Rattled by recent major advances by the anti-fur movement, the fur industry is now putting huge pressure on the Serbian government to delay the fur farming ban (that is due to become effective in 2019) – likely following the Bosnian example.
In a recent meeting of the Sector for Agriculture, Forestry and Water Management of the National Assembly of Serbia, held on 20 February 2018, fur farmers were able to spread propaganda and misinformation about chinchilla fur farming. As the vote in the Serbian parliament on legislation amendments could be a matter of two weeks, we need to act quickly. We have already written to Serbian politicians and a joint letter from the international Fur Free Alliance has been delivered to the Serbian parliament.
LETTER TO THE SERBIAN EMBASSY: FULL TEXT
We are writing with regard to the Serbian ban on fur farming that is to take effect
on January 1st 2019.
We were alarmed to find that the Serbian legislation to end fur farming was discussed during
a regular meeting of the Sector for Agriculture, Forestry and Water Management of the
National Assembly of Serbia, held on 20 February 2018.
In accordance with the Animal Welfare Act 2009, the Serbian ban on the widely-condemned
practice of fur farming is due to become effective in 2019. In the last nine years Serbian fur
farmers have thus been given the opportunity to transition to a more economically stable and
sustainable industry. With less than one year left before the transitional period runs out, any
change to the previously agreed upon legislation would raise serious questions regarding
the Serbian legislative process.
The fact is that, in the last two decades, 16 European countries have voted for legislation to
end or limit fur farming, most recently the Czech Republic and Germany. Due to the
significant ethical concerns and serious animal welfare problems associated with fur farming,
legislation to ban the cruel practice entirely has been passed in the United Kingdom, Austria,
The Netherlands, Slovenia, Croatia, the Republic of Macedonia, Czech Republic and in the
Walloon and Brussels regions of Belgium. Even in Norway and in Denmark – the heartlands of the fur farming industry – legislators have taken steps, to either ban the industry entirely (Norway) or partially (fox farming is banned in Denmark), on the grounds of animal welfare. Hungary is another country where a partial ban on fur farming is in place.
Due to stricter welfare regulations, fur farming has been entirely phased out in
Switzerland and partially phased out in Sweden, where neither foxes nor chinchillas can be
bred for fur. Recently the German government voted for stricter regulations that will see fur
farms in Germany close their doors by 2022. Furthermore, debates on fur farming bans are
currently ongoing in Poland, Luxembourg and Belgium.
Public opinion polls consistently show that fur farming is considered unacceptable by the
majority of citizens in countries across Europe. There is an increasing awareness on animal
welfare issues and ethical concerns on the uses to which animals are put in society. It is
therefore of upmost importance that political discussions on chinchilla farming are factually
correct and supported by science.
Both the short-tailed chinchilla and the long-tailed chinchilla are listed as critically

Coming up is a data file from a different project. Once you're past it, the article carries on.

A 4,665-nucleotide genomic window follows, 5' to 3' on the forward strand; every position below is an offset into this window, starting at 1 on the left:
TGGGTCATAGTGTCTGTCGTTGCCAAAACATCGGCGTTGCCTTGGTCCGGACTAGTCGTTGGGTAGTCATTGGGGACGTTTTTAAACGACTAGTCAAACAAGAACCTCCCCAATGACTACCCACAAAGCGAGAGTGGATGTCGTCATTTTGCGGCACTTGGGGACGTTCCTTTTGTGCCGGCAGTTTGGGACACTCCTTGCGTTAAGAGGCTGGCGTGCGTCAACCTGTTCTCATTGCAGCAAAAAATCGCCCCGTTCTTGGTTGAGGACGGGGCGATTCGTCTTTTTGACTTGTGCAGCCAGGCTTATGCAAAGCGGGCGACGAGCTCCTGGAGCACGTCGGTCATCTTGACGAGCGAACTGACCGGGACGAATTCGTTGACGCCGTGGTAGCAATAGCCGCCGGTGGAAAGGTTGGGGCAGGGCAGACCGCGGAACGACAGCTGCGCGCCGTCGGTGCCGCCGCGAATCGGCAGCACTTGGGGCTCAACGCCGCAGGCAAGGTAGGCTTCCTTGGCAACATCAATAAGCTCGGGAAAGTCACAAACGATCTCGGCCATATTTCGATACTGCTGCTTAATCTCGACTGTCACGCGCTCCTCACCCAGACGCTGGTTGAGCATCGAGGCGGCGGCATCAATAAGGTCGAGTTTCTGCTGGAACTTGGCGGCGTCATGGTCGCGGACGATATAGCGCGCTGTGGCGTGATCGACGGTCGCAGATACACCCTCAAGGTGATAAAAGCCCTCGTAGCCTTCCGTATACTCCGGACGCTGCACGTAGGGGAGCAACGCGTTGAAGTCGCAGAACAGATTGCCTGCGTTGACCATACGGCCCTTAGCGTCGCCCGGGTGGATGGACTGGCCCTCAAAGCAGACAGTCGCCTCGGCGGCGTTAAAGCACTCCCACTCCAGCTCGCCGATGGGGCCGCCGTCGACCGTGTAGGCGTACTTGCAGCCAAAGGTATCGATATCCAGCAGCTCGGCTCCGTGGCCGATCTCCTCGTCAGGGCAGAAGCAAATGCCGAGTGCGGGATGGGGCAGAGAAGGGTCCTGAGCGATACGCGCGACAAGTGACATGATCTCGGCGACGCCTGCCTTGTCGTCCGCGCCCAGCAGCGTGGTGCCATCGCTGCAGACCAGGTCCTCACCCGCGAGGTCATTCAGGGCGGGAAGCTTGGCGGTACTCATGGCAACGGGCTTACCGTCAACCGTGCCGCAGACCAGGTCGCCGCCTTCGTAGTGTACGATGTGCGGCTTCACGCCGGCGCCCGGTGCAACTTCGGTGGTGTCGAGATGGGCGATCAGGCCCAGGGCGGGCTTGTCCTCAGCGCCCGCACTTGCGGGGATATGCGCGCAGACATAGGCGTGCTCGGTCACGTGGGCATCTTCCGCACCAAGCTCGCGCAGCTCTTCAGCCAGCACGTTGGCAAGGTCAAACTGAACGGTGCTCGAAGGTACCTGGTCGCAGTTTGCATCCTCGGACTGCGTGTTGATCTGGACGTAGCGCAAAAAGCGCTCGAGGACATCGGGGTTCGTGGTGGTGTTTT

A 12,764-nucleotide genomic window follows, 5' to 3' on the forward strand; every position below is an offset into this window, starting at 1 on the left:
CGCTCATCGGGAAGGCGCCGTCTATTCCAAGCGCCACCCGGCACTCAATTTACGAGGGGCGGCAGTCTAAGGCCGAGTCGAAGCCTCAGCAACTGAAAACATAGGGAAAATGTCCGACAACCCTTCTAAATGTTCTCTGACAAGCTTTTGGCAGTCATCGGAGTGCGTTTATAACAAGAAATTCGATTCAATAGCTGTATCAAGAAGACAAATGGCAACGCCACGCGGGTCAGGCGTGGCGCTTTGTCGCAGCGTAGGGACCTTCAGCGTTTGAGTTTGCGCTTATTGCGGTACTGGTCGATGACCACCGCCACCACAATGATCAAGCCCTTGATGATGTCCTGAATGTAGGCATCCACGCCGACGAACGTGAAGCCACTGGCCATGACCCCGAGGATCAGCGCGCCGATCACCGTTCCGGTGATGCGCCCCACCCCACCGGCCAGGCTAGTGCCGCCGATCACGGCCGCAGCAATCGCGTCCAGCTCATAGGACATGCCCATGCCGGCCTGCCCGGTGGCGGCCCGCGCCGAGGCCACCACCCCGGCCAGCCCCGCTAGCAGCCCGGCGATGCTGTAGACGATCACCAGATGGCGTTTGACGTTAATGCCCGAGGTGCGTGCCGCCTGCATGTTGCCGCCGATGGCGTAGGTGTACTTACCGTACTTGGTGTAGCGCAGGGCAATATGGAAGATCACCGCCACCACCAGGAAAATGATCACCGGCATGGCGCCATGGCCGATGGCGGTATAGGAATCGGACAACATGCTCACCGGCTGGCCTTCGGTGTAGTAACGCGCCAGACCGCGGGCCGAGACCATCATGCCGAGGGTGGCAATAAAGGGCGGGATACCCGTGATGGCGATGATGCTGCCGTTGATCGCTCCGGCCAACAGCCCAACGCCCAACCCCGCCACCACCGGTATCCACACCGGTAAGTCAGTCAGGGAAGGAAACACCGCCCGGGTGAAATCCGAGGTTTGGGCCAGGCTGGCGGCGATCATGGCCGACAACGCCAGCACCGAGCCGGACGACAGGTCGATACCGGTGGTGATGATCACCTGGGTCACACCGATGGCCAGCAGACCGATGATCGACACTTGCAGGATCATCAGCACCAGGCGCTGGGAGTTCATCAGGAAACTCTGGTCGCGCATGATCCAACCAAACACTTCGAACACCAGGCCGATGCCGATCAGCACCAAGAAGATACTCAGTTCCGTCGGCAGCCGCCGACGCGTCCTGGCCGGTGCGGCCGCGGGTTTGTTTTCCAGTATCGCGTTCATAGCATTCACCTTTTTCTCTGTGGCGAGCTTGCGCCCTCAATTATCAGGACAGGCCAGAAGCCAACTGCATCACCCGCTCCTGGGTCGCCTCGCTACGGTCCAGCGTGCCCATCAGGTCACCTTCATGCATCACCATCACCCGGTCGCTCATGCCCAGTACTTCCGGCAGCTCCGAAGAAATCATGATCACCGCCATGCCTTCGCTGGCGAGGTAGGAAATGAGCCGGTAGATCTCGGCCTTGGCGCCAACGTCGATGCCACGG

endangered species on the International Union for Conservation of Nature and Natural
Resources List of Threatened Species. Short-tailed chinchillas are considered to be extinct
in Bolivia and Peru, but are suspected to be recovering in other areas. In 1996, there were
only 42 colonies of long-tailed chinchillas left, and the population has declined ever since.
The fur industry’s claim that breeding chinchillas for fur benefits the conservation of the
species is incorrect, indeed it is the fur trade itself that is responsible for the depletion of the
Given the fact that chinchillas are the only animals kept for fur in Serbia, it is important that
scientific facts on chinchilla farming are taking into consideration when fur farming legislation
is at stake. A large number of veterinarians and animal welfare experts agree that it is
impossible to ensure the welfare of chinchillas in factory farms. Keeping chinchillas in small
cages prevents them from running and jumping (a species-specific behaviour of chinchillas),
and from engaging in social behaviour that would satisfy their natural needs. Although
chinchillas in nature are monogamous, under fur farming conditions they are forced to mate
with multiple males, by wearing a polygamous necklace that restrains them from moving.
Furthermore, the unnatural conditions in which chinchillas are kept and bred causes stress related abnormal stereotypical behaviour, fear, reproductive disorders and offspring mortality.
The natural life expectancy of chinchillas is between 10 and 20 years, but chinchillas bred
for fur live 8 months on average. To prevent damaging their pelts, chinchillas are
electrocuted on Serbian fur farms, a killing method that is widely condemned as inhumane.
Animal fur is a non-essential fashion product which cannot be produced in an ethical way.
Animals bred for fur are kept in tiny wire mesh cages for their entire lives and killed by
inhumane, painful methods. In today’s society, modern consumers are increasingly aware of
the animal welfare problems on fur farms and are not willing to buy products of extreme
animal cruelty. Consequently, an increasing number of international fashion houses are
making commitments to drop animal fur from their collections.
We urge Serbia to stay true to your legislative commitment to ban the farming of animals for fur. We ask that you uphold the wishes of the public and the politicians who voted in favour of the Animal Welfare Act 2009 and end this internationally condemned industry from operating in your country, as previously agreed, by January 1st 2019.